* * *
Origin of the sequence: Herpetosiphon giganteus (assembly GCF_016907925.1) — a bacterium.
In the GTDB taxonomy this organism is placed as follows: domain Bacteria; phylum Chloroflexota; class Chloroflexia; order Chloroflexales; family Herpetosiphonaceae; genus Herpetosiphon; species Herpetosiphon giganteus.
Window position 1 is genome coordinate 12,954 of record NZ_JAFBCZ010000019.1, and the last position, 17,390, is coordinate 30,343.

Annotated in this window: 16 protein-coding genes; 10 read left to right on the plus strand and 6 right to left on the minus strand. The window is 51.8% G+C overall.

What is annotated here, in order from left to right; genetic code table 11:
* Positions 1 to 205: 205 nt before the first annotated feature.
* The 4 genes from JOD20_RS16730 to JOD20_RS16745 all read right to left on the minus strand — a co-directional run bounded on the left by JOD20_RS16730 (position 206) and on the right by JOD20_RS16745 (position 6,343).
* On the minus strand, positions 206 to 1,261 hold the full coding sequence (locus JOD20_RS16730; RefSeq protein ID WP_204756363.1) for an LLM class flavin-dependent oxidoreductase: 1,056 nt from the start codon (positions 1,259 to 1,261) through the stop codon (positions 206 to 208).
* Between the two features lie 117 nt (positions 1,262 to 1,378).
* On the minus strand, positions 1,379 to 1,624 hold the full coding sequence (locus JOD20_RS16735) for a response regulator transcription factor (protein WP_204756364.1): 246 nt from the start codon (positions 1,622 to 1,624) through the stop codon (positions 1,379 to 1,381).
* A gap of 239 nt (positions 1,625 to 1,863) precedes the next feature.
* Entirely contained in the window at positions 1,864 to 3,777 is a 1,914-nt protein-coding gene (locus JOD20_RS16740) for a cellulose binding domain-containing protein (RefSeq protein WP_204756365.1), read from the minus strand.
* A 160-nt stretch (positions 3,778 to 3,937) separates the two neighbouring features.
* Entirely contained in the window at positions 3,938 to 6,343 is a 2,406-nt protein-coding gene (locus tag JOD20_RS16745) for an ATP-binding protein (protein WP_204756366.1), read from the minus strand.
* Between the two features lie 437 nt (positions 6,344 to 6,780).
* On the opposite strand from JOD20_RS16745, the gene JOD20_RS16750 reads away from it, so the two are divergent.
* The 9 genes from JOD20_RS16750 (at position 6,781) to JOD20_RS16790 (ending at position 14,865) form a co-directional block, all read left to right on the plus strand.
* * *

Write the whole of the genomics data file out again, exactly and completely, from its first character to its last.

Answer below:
Origin of the sequence: Herpetosiphon giganteus (assembly GCF_016907925.1) — a bacterium.
In the GTDB taxonomy this organism is placed as follows: domain Bacteria; phylum Chloroflexota; class Chloroflexia; order Chloroflexales; family Herpetosiphonaceae; genus Herpetosiphon; species Herpetosiphon giganteus.
Window position 1 is genome coordinate 12,954 of record NZ_JAFBCZ010000019.1, and the last position, 17,390, is coordinate 30,343.

Annotated in this window: 16 protein-coding genes; 10 read left to right on the plus strand and 6 right to left on the minus strand. The window is 51.8% G+C overall.

What is annotated here, in order from left to right; genetic code table 11:
* Positions 1 to 205: 205 nt before the first annotated feature.
* The 4 genes from JOD20_RS16730 to JOD20_RS16745 all read right to left on the minus strand — a co-directional run bounded on the left by JOD20_RS16730 (position 206) and on the right by JOD20_RS16745 (position 6,343).
* On the minus strand, positions 206 to 1,261 hold the full coding sequence (locus JOD20_RS16730; RefSeq protein ID WP_204756363.1) for an LLM class flavin-dependent oxidoreductase: 1,056 nt from the start codon (positions 1,259 to 1,261) through the stop codon (positions 206 to 208).
* Between the two features lie 117 nt (positions 1,262 to 1,378).
* On the minus strand, positions 1,379 to 1,624 hold the full coding sequence (locus JOD20_RS16735) for a response regulator transcription factor (protein WP_204756364.1): 246 nt from the start codon (positions 1,622 to 1,624) through the stop codon (positions 1,379 to 1,381).
* A gap of 239 nt (positions 1,625 to 1,863) precedes the next feature.
* Entirely contained in the window at positions 1,864 to 3,777 is a 1,914-nt protein-coding gene (locus JOD20_RS16740) for a cellulose binding domain-containing protein (RefSeq protein WP_204756365.1), read from the minus strand.
* A 160-nt stretch (positions 3,778 to 3,937) separates the two neighbouring features.
* Entirely contained in the window at positions 3,938 to 6,343 is a 2,406-nt protein-coding gene (locus tag JOD20_RS16745) for an ATP-binding protein (protein WP_204756366.1), read from the minus strand.
* Between the two features lie 437 nt (positions 6,344 to 6,780).
* On the opposite strand from JOD20_RS16745, the gene JOD20_RS16750 reads away from it, so the two are divergent.
* The 9 genes from JOD20_RS16750 (at position 6,781) to JOD20_RS16790 (ending at position 14,865) form a co-directional block, all read left to right on the plus strand.